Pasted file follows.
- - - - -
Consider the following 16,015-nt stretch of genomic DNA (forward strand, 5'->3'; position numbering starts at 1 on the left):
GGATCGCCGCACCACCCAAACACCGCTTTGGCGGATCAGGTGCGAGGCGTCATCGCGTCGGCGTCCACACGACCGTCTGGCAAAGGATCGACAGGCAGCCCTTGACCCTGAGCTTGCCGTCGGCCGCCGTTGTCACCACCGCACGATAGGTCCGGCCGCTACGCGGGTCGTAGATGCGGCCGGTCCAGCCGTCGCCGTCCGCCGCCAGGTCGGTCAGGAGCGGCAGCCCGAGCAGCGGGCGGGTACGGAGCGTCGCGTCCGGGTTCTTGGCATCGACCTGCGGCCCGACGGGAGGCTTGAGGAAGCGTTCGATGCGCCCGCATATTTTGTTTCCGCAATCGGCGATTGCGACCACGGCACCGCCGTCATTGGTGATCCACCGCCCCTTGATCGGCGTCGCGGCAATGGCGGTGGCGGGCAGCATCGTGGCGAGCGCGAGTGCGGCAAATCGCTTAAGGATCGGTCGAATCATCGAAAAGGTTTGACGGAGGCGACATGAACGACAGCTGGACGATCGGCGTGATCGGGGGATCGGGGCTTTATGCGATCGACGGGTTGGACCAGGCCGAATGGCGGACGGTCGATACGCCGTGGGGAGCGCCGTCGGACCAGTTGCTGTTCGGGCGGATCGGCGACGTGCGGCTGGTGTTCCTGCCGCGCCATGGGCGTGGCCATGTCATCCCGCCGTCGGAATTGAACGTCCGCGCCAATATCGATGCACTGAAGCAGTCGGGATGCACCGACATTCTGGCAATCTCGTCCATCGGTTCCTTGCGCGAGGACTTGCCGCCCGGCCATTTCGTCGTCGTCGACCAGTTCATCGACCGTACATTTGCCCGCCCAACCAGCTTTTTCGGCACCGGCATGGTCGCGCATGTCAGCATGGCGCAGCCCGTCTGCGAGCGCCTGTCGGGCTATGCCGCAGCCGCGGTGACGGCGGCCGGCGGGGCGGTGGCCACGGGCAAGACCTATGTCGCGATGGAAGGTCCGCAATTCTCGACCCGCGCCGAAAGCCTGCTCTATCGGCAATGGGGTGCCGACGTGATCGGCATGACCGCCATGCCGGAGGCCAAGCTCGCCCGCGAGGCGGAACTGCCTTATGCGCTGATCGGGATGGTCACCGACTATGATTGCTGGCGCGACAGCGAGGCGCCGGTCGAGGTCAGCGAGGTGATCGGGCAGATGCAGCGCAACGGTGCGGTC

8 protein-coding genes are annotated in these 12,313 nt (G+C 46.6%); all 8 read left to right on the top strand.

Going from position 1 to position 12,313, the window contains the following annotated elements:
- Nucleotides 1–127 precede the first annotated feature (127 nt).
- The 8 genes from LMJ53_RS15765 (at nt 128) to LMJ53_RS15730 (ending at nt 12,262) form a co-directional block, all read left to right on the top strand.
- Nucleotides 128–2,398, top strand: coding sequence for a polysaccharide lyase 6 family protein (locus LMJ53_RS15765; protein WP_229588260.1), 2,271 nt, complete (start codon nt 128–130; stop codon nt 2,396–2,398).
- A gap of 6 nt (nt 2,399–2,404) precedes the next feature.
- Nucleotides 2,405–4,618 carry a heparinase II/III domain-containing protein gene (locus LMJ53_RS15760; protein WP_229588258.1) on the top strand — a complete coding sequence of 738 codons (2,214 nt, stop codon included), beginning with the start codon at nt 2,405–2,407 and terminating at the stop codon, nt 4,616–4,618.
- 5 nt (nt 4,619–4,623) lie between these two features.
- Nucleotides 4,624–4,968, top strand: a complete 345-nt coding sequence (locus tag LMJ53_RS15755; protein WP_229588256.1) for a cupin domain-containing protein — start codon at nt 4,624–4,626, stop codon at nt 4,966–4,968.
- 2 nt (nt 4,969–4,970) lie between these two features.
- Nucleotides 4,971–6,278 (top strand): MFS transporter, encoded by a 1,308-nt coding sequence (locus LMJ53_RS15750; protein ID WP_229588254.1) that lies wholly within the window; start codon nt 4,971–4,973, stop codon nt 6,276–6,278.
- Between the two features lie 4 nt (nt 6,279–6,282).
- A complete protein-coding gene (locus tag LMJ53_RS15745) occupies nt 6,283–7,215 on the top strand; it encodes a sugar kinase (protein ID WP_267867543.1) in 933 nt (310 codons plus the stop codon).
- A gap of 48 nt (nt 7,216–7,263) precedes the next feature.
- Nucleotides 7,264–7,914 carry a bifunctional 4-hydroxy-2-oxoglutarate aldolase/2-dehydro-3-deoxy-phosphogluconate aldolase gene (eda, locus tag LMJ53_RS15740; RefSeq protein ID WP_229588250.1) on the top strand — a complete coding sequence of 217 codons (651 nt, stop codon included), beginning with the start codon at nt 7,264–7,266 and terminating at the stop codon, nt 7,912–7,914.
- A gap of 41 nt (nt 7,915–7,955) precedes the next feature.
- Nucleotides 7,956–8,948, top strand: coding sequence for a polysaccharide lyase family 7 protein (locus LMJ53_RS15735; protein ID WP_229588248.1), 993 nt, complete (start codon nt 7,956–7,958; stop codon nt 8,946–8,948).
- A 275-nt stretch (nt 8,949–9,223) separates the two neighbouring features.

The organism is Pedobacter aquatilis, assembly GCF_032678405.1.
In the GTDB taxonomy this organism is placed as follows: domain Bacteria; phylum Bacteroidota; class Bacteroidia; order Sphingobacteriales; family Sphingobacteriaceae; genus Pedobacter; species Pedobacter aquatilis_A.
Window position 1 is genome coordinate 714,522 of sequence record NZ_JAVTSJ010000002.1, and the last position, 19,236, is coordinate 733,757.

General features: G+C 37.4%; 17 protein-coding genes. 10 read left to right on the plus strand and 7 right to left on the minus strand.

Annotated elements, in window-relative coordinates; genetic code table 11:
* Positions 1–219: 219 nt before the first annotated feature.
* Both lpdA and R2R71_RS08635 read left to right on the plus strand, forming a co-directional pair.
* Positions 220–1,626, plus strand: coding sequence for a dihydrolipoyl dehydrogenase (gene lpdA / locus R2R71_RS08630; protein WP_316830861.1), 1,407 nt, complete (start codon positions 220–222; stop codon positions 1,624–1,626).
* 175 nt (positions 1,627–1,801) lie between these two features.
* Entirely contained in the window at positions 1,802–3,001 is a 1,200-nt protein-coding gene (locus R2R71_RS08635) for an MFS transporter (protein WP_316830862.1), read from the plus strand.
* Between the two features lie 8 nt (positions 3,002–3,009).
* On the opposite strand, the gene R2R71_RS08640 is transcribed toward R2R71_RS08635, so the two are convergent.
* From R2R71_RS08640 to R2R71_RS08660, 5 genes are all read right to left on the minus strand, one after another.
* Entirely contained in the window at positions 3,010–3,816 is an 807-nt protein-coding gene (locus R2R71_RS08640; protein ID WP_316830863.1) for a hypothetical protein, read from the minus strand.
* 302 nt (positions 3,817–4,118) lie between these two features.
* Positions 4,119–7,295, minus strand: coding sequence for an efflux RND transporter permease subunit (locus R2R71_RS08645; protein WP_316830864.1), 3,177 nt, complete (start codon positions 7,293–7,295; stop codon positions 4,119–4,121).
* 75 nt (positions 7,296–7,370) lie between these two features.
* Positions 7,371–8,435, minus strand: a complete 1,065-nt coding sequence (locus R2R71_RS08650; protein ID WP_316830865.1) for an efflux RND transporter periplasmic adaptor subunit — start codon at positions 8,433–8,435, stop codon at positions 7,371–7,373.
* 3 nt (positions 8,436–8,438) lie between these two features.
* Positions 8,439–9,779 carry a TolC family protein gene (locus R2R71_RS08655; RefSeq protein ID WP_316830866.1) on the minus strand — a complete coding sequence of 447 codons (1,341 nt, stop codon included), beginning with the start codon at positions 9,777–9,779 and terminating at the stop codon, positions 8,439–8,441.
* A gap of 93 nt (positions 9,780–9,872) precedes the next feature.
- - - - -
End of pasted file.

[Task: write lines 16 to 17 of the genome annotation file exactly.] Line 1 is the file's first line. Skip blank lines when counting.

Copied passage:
- A gap of 48 nt (nt 7,216–7,263) precedes the next feature.
- Nucleotides 7,264–7,914 carry a bifunctional 4-hydroxy-2-oxoglutarate aldolase/2-dehydro-3-deoxy-phosphogluconate aldolase gene (eda, locus tag LMJ53_RS15740; RefSeq protein ID WP_229588250.1) on the top strand — a complete coding sequence of 217 codons (651 nt, stop codon included), beginning with the start codon at nt 7,264–7,266 and terminating at the stop codon, nt 7,912–7,914.